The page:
To us, the high quality down pillow segment of the home furnishings market was hidden by the dominance of very low price feather pillows. We also had concerns about the resilience of floss. Even though milkweed floss had good resilience, it was not superior to down. We, therefore, focused on the down comforter market where thermal insulation and comfort were important. This focus on comforters continued for two years with only occasional customer requests for pillows. After the CBS Sunday Morning television program with Charles Kuralt aired a segment about our Company in June of this year, we had orders for 10 high quality pillows with milkweed floss, and we entered the pillow business. Customers judge allergenic properties and quality important in their buying decision.

Product Promotion

You have to make the product attractive and to inform potential customers of the benefits and features of your product to gain their acceptance. No product sells itself, promotion is essential.

Our original promotions in 1989 were rather crude. We provided potential customers a detailed message of milkweed development and promoted sales with an Indian maiden named Flame, an Ogallala Sioux legend, and Monarch butterflies. About $20,000 in sales were achieved, but it was tough.

From experience, we found out that touting comforters containing milkweed floss did not result in significant customer acceptance. We needed an attractive product name. Natural Fibers logo was and still is a milkweed pod opening. I like it, but it is not a strong logo for promoting a consumer product. We had no positioning statement.

These three deficiencies were corrected about a year ago. We adopted the name "Ogallala Down" for our blend of milkweed floss and down. We adopted a strong simple logo of a rounded lower case "d" that could be interpreted to be an "o" and a "d" for Ogallala Down. We invented the positioning statement "Nothing Warms You Up Like Ogallala Down" and made everyone swear allegiance to use this statement in all our promotions.

With these three decisions made, we developed and produced sales materials including an attractive high quality brochure on our products, labels and product inserts for the comforter and package. Product information sheets were also written.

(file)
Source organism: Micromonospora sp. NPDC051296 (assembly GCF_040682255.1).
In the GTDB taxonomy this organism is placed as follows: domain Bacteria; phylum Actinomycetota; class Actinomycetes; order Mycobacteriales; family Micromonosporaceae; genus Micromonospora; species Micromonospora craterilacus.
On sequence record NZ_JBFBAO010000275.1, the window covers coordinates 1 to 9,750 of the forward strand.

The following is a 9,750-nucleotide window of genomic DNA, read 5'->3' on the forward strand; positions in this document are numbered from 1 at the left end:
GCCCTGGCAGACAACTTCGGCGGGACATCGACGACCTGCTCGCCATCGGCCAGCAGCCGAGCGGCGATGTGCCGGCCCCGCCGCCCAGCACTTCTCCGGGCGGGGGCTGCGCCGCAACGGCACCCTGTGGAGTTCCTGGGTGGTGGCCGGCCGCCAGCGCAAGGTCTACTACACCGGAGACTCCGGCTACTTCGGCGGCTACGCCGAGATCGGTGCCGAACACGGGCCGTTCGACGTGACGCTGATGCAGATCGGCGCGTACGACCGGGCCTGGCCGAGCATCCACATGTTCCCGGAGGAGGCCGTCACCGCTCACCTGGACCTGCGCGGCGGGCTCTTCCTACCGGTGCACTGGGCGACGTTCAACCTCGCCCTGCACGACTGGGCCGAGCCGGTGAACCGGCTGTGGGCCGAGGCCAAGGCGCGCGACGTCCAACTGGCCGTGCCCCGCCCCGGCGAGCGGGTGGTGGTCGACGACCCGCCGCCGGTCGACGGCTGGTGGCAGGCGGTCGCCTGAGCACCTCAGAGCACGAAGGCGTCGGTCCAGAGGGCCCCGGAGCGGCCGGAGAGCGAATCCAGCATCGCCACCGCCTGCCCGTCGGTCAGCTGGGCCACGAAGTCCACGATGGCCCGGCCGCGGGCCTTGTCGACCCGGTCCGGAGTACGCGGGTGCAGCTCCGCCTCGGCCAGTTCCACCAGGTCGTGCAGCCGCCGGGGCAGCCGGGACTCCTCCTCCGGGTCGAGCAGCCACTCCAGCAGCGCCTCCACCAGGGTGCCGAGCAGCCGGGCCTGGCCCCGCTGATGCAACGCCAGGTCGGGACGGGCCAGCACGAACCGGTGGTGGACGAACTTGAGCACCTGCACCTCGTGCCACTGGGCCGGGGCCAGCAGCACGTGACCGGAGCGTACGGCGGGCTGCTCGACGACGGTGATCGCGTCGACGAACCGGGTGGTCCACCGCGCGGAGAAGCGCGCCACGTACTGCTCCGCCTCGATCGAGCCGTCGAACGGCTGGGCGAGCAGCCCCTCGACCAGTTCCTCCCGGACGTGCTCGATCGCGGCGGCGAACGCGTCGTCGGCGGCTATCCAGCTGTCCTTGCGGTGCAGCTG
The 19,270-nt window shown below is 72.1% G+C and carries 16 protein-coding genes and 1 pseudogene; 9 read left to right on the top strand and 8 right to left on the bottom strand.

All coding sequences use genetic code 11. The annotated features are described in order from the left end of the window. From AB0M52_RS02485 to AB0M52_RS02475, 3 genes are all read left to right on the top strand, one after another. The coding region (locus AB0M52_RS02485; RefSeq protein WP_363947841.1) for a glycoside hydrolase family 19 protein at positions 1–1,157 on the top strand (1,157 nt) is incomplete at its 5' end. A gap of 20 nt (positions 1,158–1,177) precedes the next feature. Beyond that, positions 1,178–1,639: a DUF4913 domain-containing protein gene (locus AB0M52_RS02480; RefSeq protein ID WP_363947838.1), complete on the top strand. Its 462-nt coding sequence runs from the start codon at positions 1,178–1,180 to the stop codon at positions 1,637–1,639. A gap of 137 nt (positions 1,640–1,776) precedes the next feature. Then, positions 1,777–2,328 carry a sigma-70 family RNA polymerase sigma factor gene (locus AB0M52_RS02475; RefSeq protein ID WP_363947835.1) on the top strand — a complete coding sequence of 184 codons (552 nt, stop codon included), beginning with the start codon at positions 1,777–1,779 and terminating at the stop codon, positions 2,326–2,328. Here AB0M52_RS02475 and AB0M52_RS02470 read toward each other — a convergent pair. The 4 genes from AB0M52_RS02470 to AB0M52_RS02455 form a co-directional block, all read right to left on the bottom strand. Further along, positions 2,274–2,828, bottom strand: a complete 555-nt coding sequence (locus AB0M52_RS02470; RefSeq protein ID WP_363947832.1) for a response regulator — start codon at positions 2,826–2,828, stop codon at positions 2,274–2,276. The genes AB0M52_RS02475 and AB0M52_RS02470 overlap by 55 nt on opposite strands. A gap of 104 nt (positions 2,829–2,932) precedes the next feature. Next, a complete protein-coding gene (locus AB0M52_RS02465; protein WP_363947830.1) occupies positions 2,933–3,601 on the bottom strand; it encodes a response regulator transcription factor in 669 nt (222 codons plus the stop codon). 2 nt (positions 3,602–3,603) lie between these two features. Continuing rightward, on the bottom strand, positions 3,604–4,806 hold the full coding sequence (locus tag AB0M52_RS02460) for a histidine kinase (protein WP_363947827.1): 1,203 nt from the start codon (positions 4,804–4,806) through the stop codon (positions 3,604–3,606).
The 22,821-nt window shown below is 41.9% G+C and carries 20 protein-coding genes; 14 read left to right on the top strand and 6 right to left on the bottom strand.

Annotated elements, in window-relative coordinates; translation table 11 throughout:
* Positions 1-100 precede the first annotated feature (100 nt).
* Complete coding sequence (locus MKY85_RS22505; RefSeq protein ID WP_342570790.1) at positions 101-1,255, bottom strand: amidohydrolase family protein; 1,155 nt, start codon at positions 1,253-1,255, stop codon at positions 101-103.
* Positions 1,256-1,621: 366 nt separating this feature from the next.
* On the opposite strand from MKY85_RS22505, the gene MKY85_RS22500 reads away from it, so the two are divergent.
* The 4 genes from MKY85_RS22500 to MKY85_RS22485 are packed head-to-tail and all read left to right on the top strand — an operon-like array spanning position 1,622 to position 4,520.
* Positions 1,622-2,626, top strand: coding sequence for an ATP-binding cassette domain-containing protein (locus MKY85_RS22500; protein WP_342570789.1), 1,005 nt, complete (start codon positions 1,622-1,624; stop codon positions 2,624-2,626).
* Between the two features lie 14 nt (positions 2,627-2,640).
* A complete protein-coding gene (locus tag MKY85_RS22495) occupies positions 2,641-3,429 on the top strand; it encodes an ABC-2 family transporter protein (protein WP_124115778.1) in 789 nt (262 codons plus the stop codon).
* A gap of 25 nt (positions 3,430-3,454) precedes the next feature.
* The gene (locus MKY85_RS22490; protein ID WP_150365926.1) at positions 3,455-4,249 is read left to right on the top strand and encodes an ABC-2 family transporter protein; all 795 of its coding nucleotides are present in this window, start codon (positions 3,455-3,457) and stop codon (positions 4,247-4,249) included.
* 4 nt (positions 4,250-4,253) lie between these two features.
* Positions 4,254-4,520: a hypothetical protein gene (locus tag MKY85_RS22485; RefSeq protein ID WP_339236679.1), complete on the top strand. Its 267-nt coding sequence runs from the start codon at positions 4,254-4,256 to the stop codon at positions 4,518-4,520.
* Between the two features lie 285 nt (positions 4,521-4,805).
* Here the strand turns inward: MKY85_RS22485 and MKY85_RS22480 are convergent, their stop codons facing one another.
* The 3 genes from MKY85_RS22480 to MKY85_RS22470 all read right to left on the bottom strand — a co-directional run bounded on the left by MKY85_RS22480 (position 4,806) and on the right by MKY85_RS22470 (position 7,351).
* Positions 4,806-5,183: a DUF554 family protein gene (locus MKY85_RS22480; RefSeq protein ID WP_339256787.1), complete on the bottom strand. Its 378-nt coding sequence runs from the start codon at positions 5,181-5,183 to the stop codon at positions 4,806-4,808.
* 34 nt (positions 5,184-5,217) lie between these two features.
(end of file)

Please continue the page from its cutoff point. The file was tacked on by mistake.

Quality, price, and value of the product need to be designed to attract target customers. Who buys? When do they buy? Why do they buy? Retail sales are a fourth quarter business, but wholesale sales are made in the second quarter. To our retail customers, we stress the benefits of the product: exceptional comfort and warmth, non-allergenic floss, a good night's rest, light weight, and easy care. Continued experimentation with different messages and sensitivity to customer feedback develops the best message.

Our experience allows us to further segment our market. For example, environmental consumers show special interest in Ogallala Down comforters. We target these customers and gear our message to meet their needs. Environmental customers want a clean environmental history of the product and environmental benefits of using the product. In response, we stress that milkweed floss is a vegetable fiber produced in low impact agriculture and that our warm comforters allow users to turn back their thermostat in the winter saving energy and money.

Distribution is a key issue. We adopted the strategy of demonstrating acceptance of Ogallala Down products by retail customers so that wholesale customers would be willing to carry our product. Retail sales require a solid promotional program to convince ultimate consumers to buy your product. Successful wholesale sales require contacts with innovative retailers who like your story and are willing to take a risk.

In 1990, our second year of comforter sales, we achieved almost a five fold increase in sales to a little over $100,000. About two-thirds of our comforter business in 1990 was wholesale sales, and the remainder was direct retail sales throughout the United States and Canada.

In retrospect, it seems more planned than it actually was at the time. We used the trial and error approach, mainly error. We started by promoting jackets, but that was not the right market fit. We got sidetracked on nonwoven batting. The few hundreds of yards of experimental batting we have, make wonderful jackets and blankets. When that inventory is gone, however, we would be out of business. That thrust was stopped.

We also developed a new rugged comforter product, the Bunk Buddy. The comforter has a durable cover, and we tried to promote it to over-the-road truck drivers, owners of recreational vehicles, and couch potatoes. We love the product, but it was a lethal combination--a new company, new product, and new market with too many hurdles to overcome. We cut back and now focus on being a new company producing traditional comforters and pillows containing a new fill in the existing home furnishings market.

Through all of the trials and tribulations, however, we achieved "tangible useful results" with milkweed. Many formidable challenges remain to be conquered, but these successes lay a strong foundation for future development of this new crop.


Conrad, J. 1992. National new crops policy. In: J. Janick and J.E. Simon (eds.). Progress in new crops. Wiley, New York.
Table 1. Value of floss products in different markets.

Market Floss value
Down 15-30
Nonwovens 1-20
Cotton/milkweed yarn 1-5
Pulp and paper 0.5-1.5

Last update April 23, 1997 aw